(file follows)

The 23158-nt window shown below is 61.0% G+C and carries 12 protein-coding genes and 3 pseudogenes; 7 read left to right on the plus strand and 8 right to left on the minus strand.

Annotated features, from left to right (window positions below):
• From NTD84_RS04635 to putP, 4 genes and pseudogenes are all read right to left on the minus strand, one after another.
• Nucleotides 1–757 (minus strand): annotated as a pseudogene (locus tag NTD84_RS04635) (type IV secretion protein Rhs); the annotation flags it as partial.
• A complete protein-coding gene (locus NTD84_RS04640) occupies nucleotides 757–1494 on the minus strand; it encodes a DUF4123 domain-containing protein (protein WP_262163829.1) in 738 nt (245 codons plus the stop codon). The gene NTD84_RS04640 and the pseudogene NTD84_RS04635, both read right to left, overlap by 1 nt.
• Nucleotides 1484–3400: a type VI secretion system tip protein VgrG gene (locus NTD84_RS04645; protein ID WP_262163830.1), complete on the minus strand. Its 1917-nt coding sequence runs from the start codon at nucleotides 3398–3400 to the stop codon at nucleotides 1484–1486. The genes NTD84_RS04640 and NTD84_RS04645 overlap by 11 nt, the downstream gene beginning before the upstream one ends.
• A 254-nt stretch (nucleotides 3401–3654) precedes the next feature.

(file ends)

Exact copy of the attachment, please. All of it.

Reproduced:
The 23158-nt window shown below is 61.0% G+C and carries 12 protein-coding genes and 3 pseudogenes; 7 read left to right on the plus strand and 8 right to left on the minus strand.

Annotated features, from left to right (window positions below):
• From NTD84_RS04635 to putP, 4 genes and pseudogenes are all read right to left on the minus strand, one after another.
• Nucleotides 1–757 (minus strand): annotated as a pseudogene (locus tag NTD84_RS04635) (type IV secretion protein Rhs); the annotation flags it as partial.
• A complete protein-coding gene (locus NTD84_RS04640) occupies nucleotides 757–1494 on the minus strand; it encodes a DUF4123 domain-containing protein (protein WP_262163829.1) in 738 nt (245 codons plus the stop codon). The gene NTD84_RS04640 and the pseudogene NTD84_RS04635, both read right to left, overlap by 1 nt.
• Nucleotides 1484–3400: a type VI secretion system tip protein VgrG gene (locus NTD84_RS04645; protein ID WP_262163830.1), complete on the minus strand. Its 1917-nt coding sequence runs from the start codon at nucleotides 3398–3400 to the stop codon at nucleotides 1484–1486. The genes NTD84_RS04640 and NTD84_RS04645 overlap by 11 nt, the downstream gene beginning before the upstream one ends.
• A 254-nt stretch (nucleotides 3401–3654) precedes the next feature.